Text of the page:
elect_safety by ahmedalyna


Working Safely with Electricity
Working with electricity can be dangerous. Engineers, linemen, electricians, and oth-
ers work with electricity directly, including overhead lines, cable harnesses, and cir-
cuit assemblies. Office workers and salespeople work with electricity indirectly and
may also be exposed to electrical hazards.

Generators                                             Extension Cords
One of the common tools utilized following the         Normal wear on cords can loosen or expose
loss of power are portable generators. Most            wires. Cords that are not 3-wire type, not
generators are gasoline powered and use internal       designed for hard-usage, or that have been modi-
combustion engines to produce electricity.             fied, increase your risk of contacting electrical cur-
Carbon monoxide is a colorless and odorless gas        rent.
produced during the operation of gasoline pow-         • Use only equipment that is approved to meet
ered generators. When inhaled, the gas reduces           OSHA standards.
your ability to utilize oxygen. Symptoms of            • Do not modify cords or use them incorrectly.
carbon monoxide poisoning include headache,
                                                       • Use factory-assembled cord sets and only exten-
nausea and tiredness that can lead to uncon-
                                                         sion cords that are 3-wire type.
sciousness and ultimately prove fatal.
                                                       • Use only cords, connection devices, and fittings
• DO NOT bring a generator indoors. Be sure it is
                                                         that are equipped with strain relief.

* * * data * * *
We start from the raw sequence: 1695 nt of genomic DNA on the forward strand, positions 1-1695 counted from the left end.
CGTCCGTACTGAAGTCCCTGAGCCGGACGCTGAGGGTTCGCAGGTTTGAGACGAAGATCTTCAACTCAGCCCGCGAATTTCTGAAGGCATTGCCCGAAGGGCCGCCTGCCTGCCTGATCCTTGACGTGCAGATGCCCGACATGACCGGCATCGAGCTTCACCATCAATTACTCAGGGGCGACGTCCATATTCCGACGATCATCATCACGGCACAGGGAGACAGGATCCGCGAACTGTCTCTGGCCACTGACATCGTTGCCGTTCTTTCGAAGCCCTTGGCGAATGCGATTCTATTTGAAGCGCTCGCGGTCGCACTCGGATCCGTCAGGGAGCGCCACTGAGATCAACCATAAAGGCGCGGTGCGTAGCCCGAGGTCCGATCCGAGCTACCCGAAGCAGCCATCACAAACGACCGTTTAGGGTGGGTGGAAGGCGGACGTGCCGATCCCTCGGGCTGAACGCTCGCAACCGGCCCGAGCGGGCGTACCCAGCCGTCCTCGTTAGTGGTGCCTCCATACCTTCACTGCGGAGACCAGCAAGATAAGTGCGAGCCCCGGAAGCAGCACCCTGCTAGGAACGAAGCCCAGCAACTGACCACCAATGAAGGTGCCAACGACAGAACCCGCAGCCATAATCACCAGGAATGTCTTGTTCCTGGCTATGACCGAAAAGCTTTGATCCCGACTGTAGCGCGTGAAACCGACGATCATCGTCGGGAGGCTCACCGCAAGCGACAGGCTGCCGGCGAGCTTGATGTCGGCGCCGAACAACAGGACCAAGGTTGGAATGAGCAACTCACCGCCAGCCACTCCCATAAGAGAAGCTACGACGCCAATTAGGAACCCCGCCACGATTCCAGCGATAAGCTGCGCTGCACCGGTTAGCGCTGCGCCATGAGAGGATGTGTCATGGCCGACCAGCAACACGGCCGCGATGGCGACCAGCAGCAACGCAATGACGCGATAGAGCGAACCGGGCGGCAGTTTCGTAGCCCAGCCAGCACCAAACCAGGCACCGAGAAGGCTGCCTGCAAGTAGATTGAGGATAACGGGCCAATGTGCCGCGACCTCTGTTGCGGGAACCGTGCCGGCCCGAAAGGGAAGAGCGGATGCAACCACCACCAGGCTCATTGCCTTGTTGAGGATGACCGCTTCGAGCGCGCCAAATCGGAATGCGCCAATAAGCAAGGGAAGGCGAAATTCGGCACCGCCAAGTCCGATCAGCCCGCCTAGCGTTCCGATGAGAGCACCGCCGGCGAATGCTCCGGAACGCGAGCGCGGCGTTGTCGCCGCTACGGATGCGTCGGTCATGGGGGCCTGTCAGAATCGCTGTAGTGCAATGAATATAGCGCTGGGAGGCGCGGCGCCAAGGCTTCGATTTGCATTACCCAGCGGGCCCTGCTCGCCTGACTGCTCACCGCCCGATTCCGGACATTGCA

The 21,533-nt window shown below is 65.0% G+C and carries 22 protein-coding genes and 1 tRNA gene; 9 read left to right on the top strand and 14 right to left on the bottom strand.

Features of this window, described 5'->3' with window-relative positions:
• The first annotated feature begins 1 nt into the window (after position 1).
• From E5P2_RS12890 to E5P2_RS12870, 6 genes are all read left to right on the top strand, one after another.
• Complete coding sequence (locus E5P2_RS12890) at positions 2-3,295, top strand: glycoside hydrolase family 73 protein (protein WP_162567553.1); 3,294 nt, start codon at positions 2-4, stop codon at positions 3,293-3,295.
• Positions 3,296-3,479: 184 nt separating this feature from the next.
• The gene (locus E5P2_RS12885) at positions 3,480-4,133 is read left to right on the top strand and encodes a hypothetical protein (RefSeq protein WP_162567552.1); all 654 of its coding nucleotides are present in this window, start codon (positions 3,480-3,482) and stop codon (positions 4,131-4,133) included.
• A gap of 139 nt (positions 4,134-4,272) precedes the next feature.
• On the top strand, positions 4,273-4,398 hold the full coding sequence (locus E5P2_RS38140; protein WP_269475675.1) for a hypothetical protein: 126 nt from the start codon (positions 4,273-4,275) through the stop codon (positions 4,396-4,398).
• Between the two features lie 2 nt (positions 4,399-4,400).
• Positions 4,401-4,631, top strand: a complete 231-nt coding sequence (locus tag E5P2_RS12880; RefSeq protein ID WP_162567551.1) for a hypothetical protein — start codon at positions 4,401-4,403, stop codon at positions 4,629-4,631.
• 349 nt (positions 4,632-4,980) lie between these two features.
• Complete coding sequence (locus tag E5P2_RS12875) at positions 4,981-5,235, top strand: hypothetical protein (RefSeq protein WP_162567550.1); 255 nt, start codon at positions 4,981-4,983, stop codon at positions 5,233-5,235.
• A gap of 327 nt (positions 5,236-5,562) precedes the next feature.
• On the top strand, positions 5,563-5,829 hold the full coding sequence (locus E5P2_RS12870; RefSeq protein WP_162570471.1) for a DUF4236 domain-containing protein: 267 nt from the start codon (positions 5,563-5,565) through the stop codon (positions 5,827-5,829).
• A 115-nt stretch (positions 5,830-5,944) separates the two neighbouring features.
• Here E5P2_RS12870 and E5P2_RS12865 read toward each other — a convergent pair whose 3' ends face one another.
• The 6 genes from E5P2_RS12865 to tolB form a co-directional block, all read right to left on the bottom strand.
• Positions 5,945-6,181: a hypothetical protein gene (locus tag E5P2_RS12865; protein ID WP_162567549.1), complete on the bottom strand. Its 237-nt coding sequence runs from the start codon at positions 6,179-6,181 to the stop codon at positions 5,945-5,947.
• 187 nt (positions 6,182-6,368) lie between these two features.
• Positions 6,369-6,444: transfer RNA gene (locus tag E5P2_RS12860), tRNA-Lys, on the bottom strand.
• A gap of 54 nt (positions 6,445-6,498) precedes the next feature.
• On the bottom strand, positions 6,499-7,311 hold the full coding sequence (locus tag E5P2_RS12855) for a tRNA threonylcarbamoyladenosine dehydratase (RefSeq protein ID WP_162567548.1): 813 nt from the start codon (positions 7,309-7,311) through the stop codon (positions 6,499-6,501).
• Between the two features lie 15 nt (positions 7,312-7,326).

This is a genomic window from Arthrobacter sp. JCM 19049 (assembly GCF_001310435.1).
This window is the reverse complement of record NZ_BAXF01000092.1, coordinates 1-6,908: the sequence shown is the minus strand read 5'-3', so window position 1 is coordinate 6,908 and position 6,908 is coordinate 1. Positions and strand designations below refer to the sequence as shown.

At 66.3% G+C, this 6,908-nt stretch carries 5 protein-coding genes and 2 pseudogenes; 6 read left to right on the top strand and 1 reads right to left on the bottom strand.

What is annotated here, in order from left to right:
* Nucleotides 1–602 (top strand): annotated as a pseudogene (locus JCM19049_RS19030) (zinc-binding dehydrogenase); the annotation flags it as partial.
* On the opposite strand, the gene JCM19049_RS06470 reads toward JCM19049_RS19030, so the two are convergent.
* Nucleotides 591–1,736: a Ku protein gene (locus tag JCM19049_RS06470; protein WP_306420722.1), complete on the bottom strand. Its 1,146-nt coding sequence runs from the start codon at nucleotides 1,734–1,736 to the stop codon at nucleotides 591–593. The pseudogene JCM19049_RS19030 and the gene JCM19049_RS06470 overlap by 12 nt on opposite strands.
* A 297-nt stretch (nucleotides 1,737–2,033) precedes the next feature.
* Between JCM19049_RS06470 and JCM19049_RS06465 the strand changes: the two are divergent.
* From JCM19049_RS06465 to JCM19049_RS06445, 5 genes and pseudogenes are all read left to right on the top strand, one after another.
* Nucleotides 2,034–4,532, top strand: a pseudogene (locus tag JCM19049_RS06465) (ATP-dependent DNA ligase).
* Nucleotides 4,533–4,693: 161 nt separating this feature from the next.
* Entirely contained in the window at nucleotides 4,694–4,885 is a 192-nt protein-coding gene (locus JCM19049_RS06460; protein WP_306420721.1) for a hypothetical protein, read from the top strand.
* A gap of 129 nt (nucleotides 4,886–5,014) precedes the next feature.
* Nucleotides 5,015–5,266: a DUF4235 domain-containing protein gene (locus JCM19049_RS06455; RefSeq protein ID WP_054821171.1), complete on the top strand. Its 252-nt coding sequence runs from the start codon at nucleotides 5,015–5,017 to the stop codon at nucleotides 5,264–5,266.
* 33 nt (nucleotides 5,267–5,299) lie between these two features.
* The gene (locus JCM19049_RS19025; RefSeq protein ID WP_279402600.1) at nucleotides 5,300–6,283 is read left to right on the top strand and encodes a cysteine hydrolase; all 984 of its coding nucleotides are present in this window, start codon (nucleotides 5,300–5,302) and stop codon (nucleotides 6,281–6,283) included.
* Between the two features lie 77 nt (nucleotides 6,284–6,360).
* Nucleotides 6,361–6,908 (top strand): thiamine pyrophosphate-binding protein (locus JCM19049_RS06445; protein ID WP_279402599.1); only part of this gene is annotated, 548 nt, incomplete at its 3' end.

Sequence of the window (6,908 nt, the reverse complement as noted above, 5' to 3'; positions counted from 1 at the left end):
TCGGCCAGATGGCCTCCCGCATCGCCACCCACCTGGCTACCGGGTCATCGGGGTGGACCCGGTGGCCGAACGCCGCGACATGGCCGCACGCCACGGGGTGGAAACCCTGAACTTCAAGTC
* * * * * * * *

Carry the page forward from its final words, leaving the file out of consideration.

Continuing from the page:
located outdoors in a location where the
  exhaust gases cannot enter a home or building.       • Remove cords from receptacles by pulling on
  Good ventilation is the key.                           the plugs, not the cords.
• Be sure that the main circuit breaker is OFF and
  locked out prior to starting any generator. This     Equipment
  will prevent inadvertent energization of power       Due to the dynamic, rugged nature of construc-
  lines from back feed electrical energy from          tion work, normal use of electrical equipment
  generators and help protect utility line workers     causes wear and tear that results in insulation
  from possible electrocution.                         breaks, short-circuits, and exposed wires. If there
• Turn off generators and let them cool prior to       is no ground-fault protection, it can cause a
  refueling.                                           ground-fault that sends current through the work-
                                                       er's body.
Power Lines                                            • Use ground-fault circuit interrupters (GFCIs) on
                                                         all 120-volt, single-phase, 15- and 20-ampere
Overhead and buried power lines are especially